right. thank you very much in deed. >> we talked to you live via skype from moscow i should say on a rather slow line. a lot of delay on the line. thank you very much indeed for persevering. now, a female suicide bomber killed three people in the nigeria. the attack happened, and it follows two bomb attacks in northeastern nigeria on friday. so far no one has claimed responsibility. tanzania is facing the first real challenge since independence 50 years ago. it was underway before the presidential poll on sunday. they're facing a coalition of the four main opposition parties, and analysts say this alliance is a formidable threat to africa's longest reigning political party. they've tested the election
atmosphere in the biggest city. >> reporter: we just need to come to political rallies in tanzania to get a feel of the intensity and excitement around this. it's a hotly contested election. there's a political rally, and a lot of people are saying that this could go either way. people want change. they want their lives improved, and this is what the eight presidential candidates are promising. they're talking about free primary and secondary education and about cutting taxes for small business owners and dealing with rampant corruption in the country. a lot of people have said that they hope the leaders stand by their word. they hope this is not just political rhetoric, empty talk to win elections. a referendum on changes to the constitution in the republic of congo is hours away. a yes vote on sunday allows 72-year-old president gessu to
run for another term. he's already been in power for more than 30 years. tension is high after four people were killed on tuesday in protest against the vote. our correspondent has more from the capital. >> reporter: government officials in congo say the referendum on sunday is a good thing. they say this new constitution to try to push ahead and push forward will help the poor and the human rights example. there's an clause that does away with the death penalty. the atmosphere in some parts of the capital is tense. that's what you see on the major streets. you see a heavy police presence and you have the police vehicle stations on major roads and you have water cannons driving around throughout the city in potential hotspots. there are people milling around waiting to see what happens next, and you see those shops there. they were looted during days of protest. some of during the chaos and
sold some things. the opposition says it's difficult to come onto the streets because some admit they are scared and are worried about being shot at by police. they say it's hard because the internet has been blocked. they can't mobilize people on social media and can't send a message to tell them where to meet because the government blocked them. the government says the nothing to do with cutoff of communication in the city and the opposition is being dramatic. that said, the government has a lot of people that do support the president and support his new constitution. the people who want to stroet yes to it have been on the streets for a few days also marching and protesting with big signs saying they want to vote the constitution in. opposition is concerned there's violence with the present trying to hang onto power. the government says the referendum will go ahead on sunday. they encourage as many people as possible to come out and vote. >> sunday's presidential election day in the ivory coast where the current president is expected to win.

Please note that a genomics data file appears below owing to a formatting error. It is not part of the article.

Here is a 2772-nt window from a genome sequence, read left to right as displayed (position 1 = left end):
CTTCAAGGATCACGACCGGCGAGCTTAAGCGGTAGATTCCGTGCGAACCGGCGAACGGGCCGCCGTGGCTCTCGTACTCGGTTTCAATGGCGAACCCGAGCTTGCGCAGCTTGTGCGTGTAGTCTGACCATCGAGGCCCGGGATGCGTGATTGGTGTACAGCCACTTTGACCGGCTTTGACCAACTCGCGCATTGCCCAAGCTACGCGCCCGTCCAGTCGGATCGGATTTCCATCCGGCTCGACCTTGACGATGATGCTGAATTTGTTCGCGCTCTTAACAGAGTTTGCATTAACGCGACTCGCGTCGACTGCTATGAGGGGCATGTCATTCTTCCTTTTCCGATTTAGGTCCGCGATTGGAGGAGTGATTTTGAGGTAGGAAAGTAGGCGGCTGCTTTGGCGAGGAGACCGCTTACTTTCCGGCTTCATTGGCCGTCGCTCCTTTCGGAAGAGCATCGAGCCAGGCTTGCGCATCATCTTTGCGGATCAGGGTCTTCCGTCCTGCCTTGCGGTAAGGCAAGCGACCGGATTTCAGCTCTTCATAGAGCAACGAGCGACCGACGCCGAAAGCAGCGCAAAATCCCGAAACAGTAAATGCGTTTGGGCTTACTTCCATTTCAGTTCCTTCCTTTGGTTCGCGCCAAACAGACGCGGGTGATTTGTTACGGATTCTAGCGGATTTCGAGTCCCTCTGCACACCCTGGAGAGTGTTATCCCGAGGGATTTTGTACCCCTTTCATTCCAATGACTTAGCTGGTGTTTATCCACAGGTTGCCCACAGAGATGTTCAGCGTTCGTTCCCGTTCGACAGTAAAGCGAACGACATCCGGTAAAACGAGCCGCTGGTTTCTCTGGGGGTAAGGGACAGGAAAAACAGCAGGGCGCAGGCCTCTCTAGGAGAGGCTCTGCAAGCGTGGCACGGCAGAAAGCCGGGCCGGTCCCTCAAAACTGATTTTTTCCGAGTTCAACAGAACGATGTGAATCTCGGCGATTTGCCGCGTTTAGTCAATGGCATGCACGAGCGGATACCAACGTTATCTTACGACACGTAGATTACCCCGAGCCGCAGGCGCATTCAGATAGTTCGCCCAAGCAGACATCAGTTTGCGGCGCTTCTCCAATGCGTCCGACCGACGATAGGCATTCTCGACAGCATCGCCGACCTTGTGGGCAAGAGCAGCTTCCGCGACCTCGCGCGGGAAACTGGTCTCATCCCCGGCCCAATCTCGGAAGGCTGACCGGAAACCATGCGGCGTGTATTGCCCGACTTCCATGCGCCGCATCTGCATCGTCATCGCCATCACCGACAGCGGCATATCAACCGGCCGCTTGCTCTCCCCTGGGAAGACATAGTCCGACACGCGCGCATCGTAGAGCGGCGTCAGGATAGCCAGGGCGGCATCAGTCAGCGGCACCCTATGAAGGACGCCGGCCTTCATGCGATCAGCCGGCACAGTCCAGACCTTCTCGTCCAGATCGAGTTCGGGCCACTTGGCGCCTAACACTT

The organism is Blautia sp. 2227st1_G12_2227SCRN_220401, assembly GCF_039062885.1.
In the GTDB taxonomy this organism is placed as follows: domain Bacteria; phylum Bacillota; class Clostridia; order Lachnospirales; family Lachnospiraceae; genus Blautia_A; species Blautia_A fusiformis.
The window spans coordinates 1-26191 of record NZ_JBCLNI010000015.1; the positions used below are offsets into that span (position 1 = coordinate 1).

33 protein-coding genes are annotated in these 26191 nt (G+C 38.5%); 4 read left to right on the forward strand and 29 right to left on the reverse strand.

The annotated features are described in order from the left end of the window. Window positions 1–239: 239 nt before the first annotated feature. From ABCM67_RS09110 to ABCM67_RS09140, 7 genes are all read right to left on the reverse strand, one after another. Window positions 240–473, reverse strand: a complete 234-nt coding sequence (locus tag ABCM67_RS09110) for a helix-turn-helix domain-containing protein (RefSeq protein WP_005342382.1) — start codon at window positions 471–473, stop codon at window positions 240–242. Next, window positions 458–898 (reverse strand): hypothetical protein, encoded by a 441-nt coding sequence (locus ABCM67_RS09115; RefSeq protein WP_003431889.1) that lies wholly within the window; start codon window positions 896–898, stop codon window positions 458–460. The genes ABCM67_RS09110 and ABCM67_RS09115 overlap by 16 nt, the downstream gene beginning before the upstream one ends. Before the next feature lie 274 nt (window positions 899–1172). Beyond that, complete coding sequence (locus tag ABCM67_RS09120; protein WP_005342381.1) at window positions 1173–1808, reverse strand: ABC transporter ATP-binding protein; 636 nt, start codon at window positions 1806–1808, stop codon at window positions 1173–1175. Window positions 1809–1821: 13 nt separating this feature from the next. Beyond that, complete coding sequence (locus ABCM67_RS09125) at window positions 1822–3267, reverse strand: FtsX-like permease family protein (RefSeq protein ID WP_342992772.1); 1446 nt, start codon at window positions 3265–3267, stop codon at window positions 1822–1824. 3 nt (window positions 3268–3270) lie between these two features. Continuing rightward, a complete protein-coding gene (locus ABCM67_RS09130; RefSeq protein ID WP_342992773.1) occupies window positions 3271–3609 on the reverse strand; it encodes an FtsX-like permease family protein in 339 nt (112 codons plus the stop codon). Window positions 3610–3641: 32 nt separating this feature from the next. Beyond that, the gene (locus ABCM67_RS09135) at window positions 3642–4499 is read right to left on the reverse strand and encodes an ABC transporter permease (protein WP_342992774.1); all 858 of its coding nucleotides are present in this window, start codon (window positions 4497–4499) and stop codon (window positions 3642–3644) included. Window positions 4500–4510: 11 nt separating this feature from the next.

many supporters of the former president are warning they'll stay away from the vote. this is a country used to voting with violence. as tonya page reports now from the biggest city. >> reporter: he's a hero to his supporters. they have squeezed into and onto every available space. performers entertain everyone until he arrives. it's expected that he will win a second term. he hopes without the bloodshed that stained his rise to power. >> i can assure you that we'll be peaceful, and it will go very well because people want to forget and forgive what happened in 2010. they don't want to go through killing each other anymore. >> reporter: 3,000 people were killed when he refused to accept who won the 2010 election.
eventually the forces overpowered his. despite alleged crimes by both sides, only bagbo has been held to account. there's some violence in the buildup to this election, but all the presidential candidates are calling for calm. he's widely expected to win, but he isn't leaving anything to chance campaigning until the last moment. his opponents accuse him of using influence to influence the election commission adding them to the rolls and sending his security forces to intim mags. he says he's the candidate who will bring reconciliation. he leads the party now, but his hard liners have joined a boycott. the incumbent says it's irrelevant. >> they want to break from it, because they can only one 1%. >> reporter: he thinks that the election is a joke, and the result may not be accepted.